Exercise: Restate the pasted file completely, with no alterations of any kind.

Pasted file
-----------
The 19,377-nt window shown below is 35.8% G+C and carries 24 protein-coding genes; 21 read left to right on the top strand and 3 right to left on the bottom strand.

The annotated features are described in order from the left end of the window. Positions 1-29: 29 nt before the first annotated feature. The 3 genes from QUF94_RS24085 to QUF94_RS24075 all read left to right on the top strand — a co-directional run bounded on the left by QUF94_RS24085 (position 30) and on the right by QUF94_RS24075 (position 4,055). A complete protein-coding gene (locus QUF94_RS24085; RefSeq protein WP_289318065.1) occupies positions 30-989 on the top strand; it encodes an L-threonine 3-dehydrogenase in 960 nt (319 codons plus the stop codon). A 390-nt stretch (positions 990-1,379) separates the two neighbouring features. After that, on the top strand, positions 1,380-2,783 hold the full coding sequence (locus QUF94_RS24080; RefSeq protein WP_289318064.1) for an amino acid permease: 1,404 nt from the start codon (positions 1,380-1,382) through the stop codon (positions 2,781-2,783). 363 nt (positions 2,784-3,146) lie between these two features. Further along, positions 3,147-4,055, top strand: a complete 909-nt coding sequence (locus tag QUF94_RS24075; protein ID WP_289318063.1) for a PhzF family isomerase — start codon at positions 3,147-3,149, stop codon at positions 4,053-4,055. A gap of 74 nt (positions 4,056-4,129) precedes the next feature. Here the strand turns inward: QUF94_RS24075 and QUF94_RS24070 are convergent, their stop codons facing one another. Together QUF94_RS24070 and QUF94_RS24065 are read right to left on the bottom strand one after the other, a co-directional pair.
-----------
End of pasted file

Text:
The 19,377-nt window shown below is 35.8% G+C and carries 24 protein-coding genes; 21 read left to right on the top strand and 3 right to left on the bottom strand.

The annotated features are described in order from the left end of the window. Positions 1-29: 29 nt before the first annotated feature. The 3 genes from QUF94_RS24085 to QUF94_RS24075 all read left to right on the top strand — a co-directional run bounded on the left by QUF94_RS24085 (position 30) and on the right by QUF94_RS24075 (position 4,055). A complete protein-coding gene (locus QUF94_RS24085; RefSeq protein WP_289318065.1) occupies positions 30-989 on the top strand; it encodes an L-threonine 3-dehydrogenase in 960 nt (319 codons plus the stop codon). A 390-nt stretch (positions 990-1,379) separates the two neighbouring features. After that, on the top strand, positions 1,380-2,783 hold the full coding sequence (locus QUF94_RS24080; RefSeq protein WP_289318064.1) for an amino acid permease: 1,404 nt from the start codon (positions 1,380-1,382) through the stop codon (positions 2,781-2,783). 363 nt (positions 2,784-3,146) lie between these two features. Further along, positions 3,147-4,055, top strand: a complete 909-nt coding sequence (locus tag QUF94_RS24075; protein ID WP_289318063.1) for a PhzF family isomerase — start codon at positions 3,147-3,149, stop codon at positions 4,053-4,055. A gap of 74 nt (positions 4,056-4,129) precedes the next feature. Here the strand turns inward: QUF94_RS24075 and QUF94_RS24070 are convergent, their stop codons facing one another. Together QUF94_RS24070 and QUF94_RS24065 are read right to left on the bottom strand one after the other, a co-directional pair.